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New charges pending for Jeff Howard in Shady arrest

A group of Shady Valley residents, members of the recently formed Shady Valley Neighbors for Clean Air and Water, were in attendance at a meeting on June 2, 2011 at Shady Valley Presbyterian Church when the meeting was disrupted by the presence of Jeffrey C. Howard. Howard was subsequently arrested for public intoxication and disorderly conduct and placed on a $3,000 bond. Howard's bail was posted and he remains out on bond.
Howard appeared in court and the case has been referred to criminal court, wherein the Grand Jury will determine if there is enough evidence for Howard's case to be tried. In 2007, Howard was placed on probation for seven years resulting from two counts of domestic aggravated assault, as well as felony evading. As a result of these new charges, Howard will be required to appear in court on violation of his probation. According to an Affidavit of Complaint from one witness, Howard threatened and caused bodily harm to a member of the organization who suffers from physical disabilities. Although at press time Howard had not been served notification, based on Affidavits of Complaint from members of the organization, further charges against Howard are pending.
Shady Valley Neighbors for Clean Air and Water was formed during the winter of 2011 in response to the misapplication of metam sodium that occurred in fields leased by B&W Quality Growers. Both B&W Quality Growers and Highland Soil Fumigation Company were charged and fined by Tennessee Department of Agriculture. While charges were imposed, the group remains concerned over the quality of both the water and air, as well as the health of Shady Valley's residents. Several residents continue to suffer with health problems that they say began with the misapplication of the fumigant last November.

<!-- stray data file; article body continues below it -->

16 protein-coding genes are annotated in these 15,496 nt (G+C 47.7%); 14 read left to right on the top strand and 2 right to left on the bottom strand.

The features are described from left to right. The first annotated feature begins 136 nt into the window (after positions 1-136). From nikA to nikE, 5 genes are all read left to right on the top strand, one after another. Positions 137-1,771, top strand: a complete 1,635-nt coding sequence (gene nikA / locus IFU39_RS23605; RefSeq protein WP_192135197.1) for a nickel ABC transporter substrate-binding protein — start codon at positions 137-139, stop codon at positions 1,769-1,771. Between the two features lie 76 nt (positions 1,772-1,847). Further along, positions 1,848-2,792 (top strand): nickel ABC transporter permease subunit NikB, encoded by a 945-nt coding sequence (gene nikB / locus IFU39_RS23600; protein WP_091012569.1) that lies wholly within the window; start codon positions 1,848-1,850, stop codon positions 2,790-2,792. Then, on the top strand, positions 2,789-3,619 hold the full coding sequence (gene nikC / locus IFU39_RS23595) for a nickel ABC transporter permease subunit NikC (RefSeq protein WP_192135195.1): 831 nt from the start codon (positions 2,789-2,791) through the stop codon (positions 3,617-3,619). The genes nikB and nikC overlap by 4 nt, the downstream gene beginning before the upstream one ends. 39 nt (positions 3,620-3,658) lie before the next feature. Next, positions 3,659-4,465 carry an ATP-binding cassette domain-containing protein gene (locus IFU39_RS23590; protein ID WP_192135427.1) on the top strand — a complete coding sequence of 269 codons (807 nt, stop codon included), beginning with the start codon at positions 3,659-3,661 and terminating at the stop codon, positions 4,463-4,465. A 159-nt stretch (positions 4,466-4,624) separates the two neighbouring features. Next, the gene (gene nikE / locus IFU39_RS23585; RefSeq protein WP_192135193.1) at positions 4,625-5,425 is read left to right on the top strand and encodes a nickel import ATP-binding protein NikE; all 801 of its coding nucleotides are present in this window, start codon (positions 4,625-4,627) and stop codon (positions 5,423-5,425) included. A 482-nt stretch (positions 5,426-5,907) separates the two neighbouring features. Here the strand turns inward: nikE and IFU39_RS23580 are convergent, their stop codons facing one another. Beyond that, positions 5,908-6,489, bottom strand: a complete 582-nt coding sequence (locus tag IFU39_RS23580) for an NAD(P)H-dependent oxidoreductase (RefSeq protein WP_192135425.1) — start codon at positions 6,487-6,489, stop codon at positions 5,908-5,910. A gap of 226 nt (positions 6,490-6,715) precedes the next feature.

Shortly before press time, The Tomahawk received notice from several Shady Valley residents of a smell they described as similar to the odor of rotten eggs. According to Kathy Booker of the Tennessee Department of Agriculture (TDOA), inspectors have been sent to Shady Valley to investigate the complaints as a result of phone calls to their office. Soil samples from the ground have been taken for analysis. Booker expects the results in the near future. According to the terms of the fines imposed on B&W Quality Growers and Highland Soil Fumigation Company, TDOA must be contacted prior to any type of pesticide spraying in the arugula fields of Shady Valley. To date, TDOA has not been contacted by either company with any information on spraying in the fields.